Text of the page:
The question still returns, Is there no application to the eve of Babylon’s destruction? That there can be no Christians in Babylon, at this period, is seen from the fact that the church is already in heaven. There will be Jewish saints on the earth, and, as Revelation 7 teaches, also Gentile believers who will have washed their robes and made them white in the blood of the Lamb. However we have no information as to whether any of these, wearied out with their persecutions, may be tempted to seek shelter within the precincts of Babylon. If so, the call would be also addressed to such; yet the main significance of the cry is to all who may have become at any time mixed up with the principles that will finally concentrate and express themselves in Babylon.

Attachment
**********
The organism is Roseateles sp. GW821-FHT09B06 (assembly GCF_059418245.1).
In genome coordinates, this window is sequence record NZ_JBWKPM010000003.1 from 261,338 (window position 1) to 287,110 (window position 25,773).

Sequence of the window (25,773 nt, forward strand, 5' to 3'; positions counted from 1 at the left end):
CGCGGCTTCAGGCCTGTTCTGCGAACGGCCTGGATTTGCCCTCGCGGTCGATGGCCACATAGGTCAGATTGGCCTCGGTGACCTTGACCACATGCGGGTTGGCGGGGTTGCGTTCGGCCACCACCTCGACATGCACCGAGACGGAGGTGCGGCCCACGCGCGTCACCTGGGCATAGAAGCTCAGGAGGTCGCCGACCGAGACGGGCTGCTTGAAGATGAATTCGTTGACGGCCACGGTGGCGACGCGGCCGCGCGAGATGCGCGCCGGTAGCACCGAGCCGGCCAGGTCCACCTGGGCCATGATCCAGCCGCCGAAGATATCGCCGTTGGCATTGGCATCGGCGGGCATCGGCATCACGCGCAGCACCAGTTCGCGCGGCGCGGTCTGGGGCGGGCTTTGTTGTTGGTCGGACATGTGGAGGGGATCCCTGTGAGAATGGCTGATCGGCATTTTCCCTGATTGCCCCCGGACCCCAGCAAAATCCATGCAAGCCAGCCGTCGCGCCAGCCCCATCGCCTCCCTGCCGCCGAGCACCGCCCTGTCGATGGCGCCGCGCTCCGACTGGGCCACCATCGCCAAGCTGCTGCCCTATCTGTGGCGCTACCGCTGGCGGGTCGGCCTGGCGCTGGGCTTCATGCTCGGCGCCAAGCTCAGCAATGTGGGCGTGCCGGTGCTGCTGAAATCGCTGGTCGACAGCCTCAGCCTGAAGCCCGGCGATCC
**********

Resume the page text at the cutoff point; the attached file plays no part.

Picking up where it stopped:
The following verses need careful attention. The voice continues: “Reward her even as she rewarded you, and double unto her double according to her works: in the cup which she hath filled fill to her double. How much she hath glorified herself, and lived deliciously, so much torment and sorrow give her: for she saith in her heart, I sit a queen, and am no widow, and shall see no sorrow” (vss. 6-7). The question is, To whom are these words addressed? It would seem to be a continuation of the address to God’s people commenced in verse 4; but this is scarcely possible on two grounds; first, because the saints are not the executors of judgment upon Babylon; and secondly, because we know that the beast and the kings, the ten horns, are the appointed instruments for this purpose. This has led some to suppose that the address is to the latter. This, however, would scarcely be in accord with what is found in this book. Consequently we regard these verses more in the light of an annunciation of the judgment and the principle upon which it will be executed, than as a summons to those chosen to be the vessels of God’s vengeance. The principle of the judgment is a known one in Scripture. God dealt in the same way even with Jerusalem (Isa. 40:22Speak ye comfortably to Jerusalem, and cry unto her, that her warfare is accomplished, that her iniquity is pardoned: for she hath received of the Lord's hand double for all her sins. (Isaiah 40:2)); and in Babylon being “rewarded” as she had “rewarded” God’s people, we have a direct reminiscence of the manner of the judgment upon Babylon of old. (See Psa. 137:8-98O daughter of Babylon, who art to be destroyed; happy shall he be, that rewardeth thee as thou hast served us. 9Happy shall he be, that taketh and dasheth thy little ones against the stones. (Psalm 137:8‑9); Jer. 50:15-2915Shout against her round about: she hath given her hand: her foundations are fallen, her walls are thrown down: for it is the vengeance of the Lord: take vengeance upon her; as she hath done, do unto her. 16Cut off the sower from Babylon, and him that handleth the sickle in the time of harvest: for fear of the oppressing sword they shall turn every one to his people, and they shall flee every one to his own land. 17Israel is a scattered sheep; the lions have driven him away: first the king of Assyria hath devoured him; and last this Nebuchadrezzar king of Babylon hath broken his bones. 18Therefore thus saith the Lord of hosts, the God of Israel; Behold, I will punish the king of Babylon and his land, as I have punished the king of Assyria. 19And I will bring Israel again to his habitation, and he shall feed on Carmel and Bashan, and his soul shall be satisfied upon mount Ephraim and Gilead. 20In those days, and in that time, saith the Lord, the iniquity of Israel shall be sought for, and there shall be none; and the sins of Judah, and they shall not be found: for I will pardon them whom I reserve. 21Go up against the land of Merathaim, even against it, and against the inhabitants of Pekod: waste and utterly destroy after them, saith the Lord, and do according to all that I have commanded thee. 22A sound of battle is in the land, and of great destruction. 23How is the hammer of the whole earth cut asunder and broken! how is Babylon become a desolation among the nations! 24I have laid a snare for thee, and thou art also taken, O Babylon, and thou wast not aware: thou art found, and also caught, because thou hast striven against the Lord. 25The Lord hath opened his armory, and hath brought forth the weapons of his indignation: for this is the work of the Lord God of hosts in the land of the Chaldeans. 26Come against her from the utmost border, open her storehouses: cast her up as heaps, and destroy her utterly: let nothing of her be left. 27Slay all her bullocks; let them go down to the slaughter: woe unto them! for their day is come, the time of their visitation. 28The voice of them that flee and escape out of the land of Babylon, to declare in Zion the vengeance of the Lord our God, the vengeance of his temple. 29Call together the archers against Babylon: all ye that bend the bow, camp against it round about; let none thereof escape: recompense her according to her work; according to all that she hath done, do unto her: for she hath been proud against the Lord, against the Holy One of Israel. (Jeremiah 50:15‑29).)